8. Nicholas Economides & Evangelos Katsamakas, 2005. "Two-sided competition of proprietary vs. open source technology platforms, and the implications for the software industry," Working Papers 05-02, NET Institute, revised Oct 2005.
  9. Gastón Llanes & Ramiro de Elejalde, 2009. "Industry Equilibrium with Open Source and Proprietary Firms," Harvard Business School Working Papers 09-149, Harvard Business School.
  10. Shaked, Avner & Sutton, John, 1982. "Relaxing Price Competition through Product Differentiation," Review of Economic Studies, Wiley Blackwell, vol. 49(1), pages 3-13, January.
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  12. Bitzer, Jurgen, 2004. "Commercial versus open source software: the role of product heterogeneity in competition," Economic Systems, Elsevier, vol. 28(4), pages 369-381, December.
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  16. Ramon Casadesus-Masanell & Feng Zhu, 2010. "Strategies to Fight Ad-Sponsored Rivals," Management Science, INFORMS, vol. 56(9), pages 1484-1499, September.
  17. Georg von Krogh & Eric von Hippel, 2006. "The Promise of Research on Open Source Software," Management Science, INFORMS, vol. 52(7), pages 975-983, July.
  18. Adam Brandenburger & Harborne Stuart, 2007. "Biform Games," Management Science, INFORMS, vol. 53(4), pages 537-549, April.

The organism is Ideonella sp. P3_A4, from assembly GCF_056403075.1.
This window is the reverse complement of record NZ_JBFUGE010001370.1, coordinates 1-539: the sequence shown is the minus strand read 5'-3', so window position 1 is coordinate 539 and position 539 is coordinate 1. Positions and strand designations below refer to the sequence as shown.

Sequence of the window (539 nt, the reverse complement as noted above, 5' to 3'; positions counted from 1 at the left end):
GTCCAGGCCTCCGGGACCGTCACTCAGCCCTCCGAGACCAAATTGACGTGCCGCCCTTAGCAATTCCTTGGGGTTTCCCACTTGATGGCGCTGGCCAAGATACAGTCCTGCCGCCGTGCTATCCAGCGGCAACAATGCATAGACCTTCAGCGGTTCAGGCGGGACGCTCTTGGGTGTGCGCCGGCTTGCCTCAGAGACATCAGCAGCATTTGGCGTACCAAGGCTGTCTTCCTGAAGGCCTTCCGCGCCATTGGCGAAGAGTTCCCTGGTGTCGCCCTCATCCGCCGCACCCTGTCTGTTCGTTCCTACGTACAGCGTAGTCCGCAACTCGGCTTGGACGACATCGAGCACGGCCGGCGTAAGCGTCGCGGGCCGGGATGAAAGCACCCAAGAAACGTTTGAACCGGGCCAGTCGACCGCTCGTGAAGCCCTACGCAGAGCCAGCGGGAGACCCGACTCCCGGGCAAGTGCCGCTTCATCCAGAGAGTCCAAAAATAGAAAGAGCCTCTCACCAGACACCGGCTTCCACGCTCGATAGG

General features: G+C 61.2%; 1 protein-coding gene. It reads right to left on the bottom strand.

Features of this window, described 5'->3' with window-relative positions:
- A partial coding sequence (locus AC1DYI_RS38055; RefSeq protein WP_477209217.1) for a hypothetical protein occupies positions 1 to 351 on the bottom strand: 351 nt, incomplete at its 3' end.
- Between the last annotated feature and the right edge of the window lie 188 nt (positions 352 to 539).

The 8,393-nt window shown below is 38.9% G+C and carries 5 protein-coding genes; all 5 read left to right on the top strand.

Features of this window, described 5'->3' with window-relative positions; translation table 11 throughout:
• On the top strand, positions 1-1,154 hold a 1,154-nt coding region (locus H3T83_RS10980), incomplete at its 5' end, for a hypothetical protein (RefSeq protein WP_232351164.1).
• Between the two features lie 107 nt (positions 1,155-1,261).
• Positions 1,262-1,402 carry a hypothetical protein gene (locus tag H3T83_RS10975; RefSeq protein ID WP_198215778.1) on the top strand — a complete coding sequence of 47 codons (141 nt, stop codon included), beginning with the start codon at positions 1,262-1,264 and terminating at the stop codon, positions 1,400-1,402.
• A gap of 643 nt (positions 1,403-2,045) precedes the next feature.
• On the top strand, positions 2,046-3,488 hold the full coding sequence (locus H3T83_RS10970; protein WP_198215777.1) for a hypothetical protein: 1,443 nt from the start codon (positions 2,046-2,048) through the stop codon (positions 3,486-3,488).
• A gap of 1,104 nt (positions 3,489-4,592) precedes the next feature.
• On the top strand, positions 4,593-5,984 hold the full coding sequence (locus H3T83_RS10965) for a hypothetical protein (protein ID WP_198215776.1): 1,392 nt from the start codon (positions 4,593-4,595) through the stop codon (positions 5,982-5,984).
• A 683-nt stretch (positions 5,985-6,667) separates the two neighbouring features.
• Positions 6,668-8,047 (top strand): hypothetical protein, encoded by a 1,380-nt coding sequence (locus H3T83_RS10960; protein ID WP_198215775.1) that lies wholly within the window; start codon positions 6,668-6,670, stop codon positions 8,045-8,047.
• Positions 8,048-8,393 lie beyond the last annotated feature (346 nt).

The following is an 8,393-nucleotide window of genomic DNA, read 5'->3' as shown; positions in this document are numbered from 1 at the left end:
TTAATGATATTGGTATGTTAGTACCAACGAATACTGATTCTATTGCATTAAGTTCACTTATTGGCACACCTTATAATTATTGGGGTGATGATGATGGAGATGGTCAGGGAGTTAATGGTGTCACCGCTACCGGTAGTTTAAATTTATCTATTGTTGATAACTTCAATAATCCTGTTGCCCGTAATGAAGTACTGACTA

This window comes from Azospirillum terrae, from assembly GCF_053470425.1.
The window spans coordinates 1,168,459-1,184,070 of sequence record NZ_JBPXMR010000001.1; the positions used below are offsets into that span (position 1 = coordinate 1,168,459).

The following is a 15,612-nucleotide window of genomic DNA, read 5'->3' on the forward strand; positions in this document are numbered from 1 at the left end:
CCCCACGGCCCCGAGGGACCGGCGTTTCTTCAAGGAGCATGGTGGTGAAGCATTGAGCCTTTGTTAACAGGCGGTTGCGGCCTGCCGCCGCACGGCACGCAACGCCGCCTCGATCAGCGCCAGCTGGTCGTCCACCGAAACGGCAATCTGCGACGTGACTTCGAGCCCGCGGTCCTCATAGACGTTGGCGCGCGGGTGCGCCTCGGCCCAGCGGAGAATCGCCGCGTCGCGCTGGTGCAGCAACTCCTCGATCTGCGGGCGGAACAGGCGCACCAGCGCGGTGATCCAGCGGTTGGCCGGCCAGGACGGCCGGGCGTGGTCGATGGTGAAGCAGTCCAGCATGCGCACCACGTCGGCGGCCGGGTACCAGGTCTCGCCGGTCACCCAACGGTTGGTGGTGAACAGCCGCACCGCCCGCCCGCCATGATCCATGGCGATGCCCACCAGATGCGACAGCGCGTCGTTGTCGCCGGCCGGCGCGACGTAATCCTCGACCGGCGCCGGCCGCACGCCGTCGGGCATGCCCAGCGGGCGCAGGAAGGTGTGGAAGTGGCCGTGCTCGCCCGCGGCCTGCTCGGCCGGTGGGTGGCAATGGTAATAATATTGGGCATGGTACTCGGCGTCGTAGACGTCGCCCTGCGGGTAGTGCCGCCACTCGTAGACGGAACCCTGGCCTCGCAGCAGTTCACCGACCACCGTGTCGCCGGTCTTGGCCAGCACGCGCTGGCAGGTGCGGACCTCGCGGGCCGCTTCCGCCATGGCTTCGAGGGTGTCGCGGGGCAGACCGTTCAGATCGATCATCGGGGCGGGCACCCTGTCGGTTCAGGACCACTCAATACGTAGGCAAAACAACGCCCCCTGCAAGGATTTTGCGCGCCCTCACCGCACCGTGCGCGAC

19. Richard P. Bagozzi & Utpal M. Dholakia, 2006. "Open Source Software User Communities: A Study of Participation in Linux User Groups," Management Science, INFORMS, vol. 52(7), pages 1099-1115, July.
  20. Ramon Casadesus-Masanell & David B. Yoffie, 2007. "Wintel: Cooperation and Conflict," Management Science, INFORMS, vol. 53(4), pages 584-598, April.
  21. Xavier Vives, 2001. "Oligopoly Pricing: Old Ideas and New Tools," MIT Press Books, The MIT Press, edition 1, volume 1, number 026272040x, December.
  22. Katz, Michael L & Shapiro, Carl, 1985. "Network Externalities, Competition, and Compatibility," American Economic Review, American Economic Association, vol. 75(3), pages 424-40, June.
  23. Keith M. Chen & Barry Nalebuff, 2006. "One-Way Essential Complements," Levine's Bibliography 321307000000000669, UCLA Department of Economics.
  24. Glenn MacDonald & Michael D. Ryall, 2004. "How Do Value Creation and Competition Determine Whether a Firm Appropriates Value?," Management Science, INFORMS, vol. 50(10), pages 1319-1333, October.
  25. Carliss Y. Baldwin & Kim B. Clark, 2006. "The Architecture of Participation: Does Code Architecture Mitigate Free Riding in the Open Source Development Model?," Management Science, INFORMS, vol. 52(7), pages 1116-1127, July.
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Citations

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Cited by:
  1. Éric Darmon & Dominique TORRE, 2014. "Open Source, Dual Licensing and Software Competition," Economics Working Paper Archive (University of Rennes 1 & University of Caen) 201405, Center for Research in Economics and Management (CREM), University of Rennes 1, University of Caen and CNRS.
  2. Llanes, Gastón & de Elejalde, Ramiro, 2013. "Industry equilibrium with open-source and proprietary firms," International Journal of Industrial Organization, Elsevier, vol. 31(1), pages 36-49.
  3. Gauguier, Jean-Jacques, 2009. "L’industrialisation de l’Open Source," Economics Thesis from University Paris Dauphine, Paris Dauphine University, number 123456789/4388 edited by Toledano, Joëlle, November.